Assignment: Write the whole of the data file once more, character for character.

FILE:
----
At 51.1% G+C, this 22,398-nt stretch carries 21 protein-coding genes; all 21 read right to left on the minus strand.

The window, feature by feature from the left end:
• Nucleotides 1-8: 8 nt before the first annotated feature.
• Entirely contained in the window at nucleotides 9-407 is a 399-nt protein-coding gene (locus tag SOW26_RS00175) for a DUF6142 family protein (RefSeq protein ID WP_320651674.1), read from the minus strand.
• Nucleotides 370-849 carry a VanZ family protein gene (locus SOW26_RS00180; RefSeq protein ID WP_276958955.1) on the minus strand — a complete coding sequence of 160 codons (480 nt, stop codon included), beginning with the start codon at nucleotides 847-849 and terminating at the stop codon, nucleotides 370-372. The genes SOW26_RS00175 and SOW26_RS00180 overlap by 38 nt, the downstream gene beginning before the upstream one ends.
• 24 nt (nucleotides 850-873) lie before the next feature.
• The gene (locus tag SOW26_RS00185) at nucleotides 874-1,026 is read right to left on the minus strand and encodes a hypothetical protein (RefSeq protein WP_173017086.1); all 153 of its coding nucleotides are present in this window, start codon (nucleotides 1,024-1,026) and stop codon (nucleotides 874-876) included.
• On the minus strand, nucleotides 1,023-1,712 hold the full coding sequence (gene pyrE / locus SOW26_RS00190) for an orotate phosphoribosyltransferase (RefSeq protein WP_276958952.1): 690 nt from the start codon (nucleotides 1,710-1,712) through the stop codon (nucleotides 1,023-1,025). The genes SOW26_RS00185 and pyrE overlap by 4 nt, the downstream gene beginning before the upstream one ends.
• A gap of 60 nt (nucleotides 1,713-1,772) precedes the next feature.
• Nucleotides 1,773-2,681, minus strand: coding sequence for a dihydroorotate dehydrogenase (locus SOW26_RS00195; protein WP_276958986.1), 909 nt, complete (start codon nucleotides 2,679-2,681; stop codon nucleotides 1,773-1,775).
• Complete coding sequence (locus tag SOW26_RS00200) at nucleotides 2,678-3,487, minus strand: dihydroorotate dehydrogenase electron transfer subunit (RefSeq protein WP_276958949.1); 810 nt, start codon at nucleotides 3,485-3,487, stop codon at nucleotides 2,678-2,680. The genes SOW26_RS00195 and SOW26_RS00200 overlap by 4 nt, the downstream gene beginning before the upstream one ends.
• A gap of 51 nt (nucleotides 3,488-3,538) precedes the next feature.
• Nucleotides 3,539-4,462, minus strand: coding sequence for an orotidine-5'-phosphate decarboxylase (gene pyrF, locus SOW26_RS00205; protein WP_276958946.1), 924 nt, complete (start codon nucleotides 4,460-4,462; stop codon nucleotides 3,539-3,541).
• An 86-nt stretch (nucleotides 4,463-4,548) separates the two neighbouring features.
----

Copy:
At 51.1% G+C, this 22,398-nt stretch carries 21 protein-coding genes; all 21 read right to left on the minus strand.

The window, feature by feature from the left end:
• Nucleotides 1-8: 8 nt before the first annotated feature.
• Entirely contained in the window at nucleotides 9-407 is a 399-nt protein-coding gene (locus tag SOW26_RS00175) for a DUF6142 family protein (RefSeq protein ID WP_320651674.1), read from the minus strand.
• Nucleotides 370-849 carry a VanZ family protein gene (locus SOW26_RS00180; RefSeq protein ID WP_276958955.1) on the minus strand — a complete coding sequence of 160 codons (480 nt, stop codon included), beginning with the start codon at nucleotides 847-849 and terminating at the stop codon, nucleotides 370-372. The genes SOW26_RS00175 and SOW26_RS00180 overlap by 38 nt, the downstream gene beginning before the upstream one ends.
• 24 nt (nucleotides 850-873) lie before the next feature.
• The gene (locus tag SOW26_RS00185) at nucleotides 874-1,026 is read right to left on the minus strand and encodes a hypothetical protein (RefSeq protein WP_173017086.1); all 153 of its coding nucleotides are present in this window, start codon (nucleotides 1,024-1,026) and stop codon (nucleotides 874-876) included.
• On the minus strand, nucleotides 1,023-1,712 hold the full coding sequence (gene pyrE / locus SOW26_RS00190) for an orotate phosphoribosyltransferase (RefSeq protein WP_276958952.1): 690 nt from the start codon (nucleotides 1,710-1,712) through the stop codon (nucleotides 1,023-1,025). The genes SOW26_RS00185 and pyrE overlap by 4 nt, the downstream gene beginning before the upstream one ends.
• A gap of 60 nt (nucleotides 1,713-1,772) precedes the next feature.
• Nucleotides 1,773-2,681, minus strand: coding sequence for a dihydroorotate dehydrogenase (locus SOW26_RS00195; protein WP_276958986.1), 909 nt, complete (start codon nucleotides 2,679-2,681; stop codon nucleotides 1,773-1,775).
• Complete coding sequence (locus tag SOW26_RS00200) at nucleotides 2,678-3,487, minus strand: dihydroorotate dehydrogenase electron transfer subunit (RefSeq protein WP_276958949.1); 810 nt, start codon at nucleotides 3,485-3,487, stop codon at nucleotides 2,678-2,680. The genes SOW26_RS00195 and SOW26_RS00200 overlap by 4 nt, the downstream gene beginning before the upstream one ends.
• A gap of 51 nt (nucleotides 3,488-3,538) precedes the next feature.
• Nucleotides 3,539-4,462, minus strand: coding sequence for an orotidine-5'-phosphate decarboxylase (gene pyrF, locus SOW26_RS00205; protein WP_276958946.1), 924 nt, complete (start codon nucleotides 4,460-4,462; stop codon nucleotides 3,539-3,541).
• An 86-nt stretch (nucleotides 4,463-4,548) separates the two neighbouring features.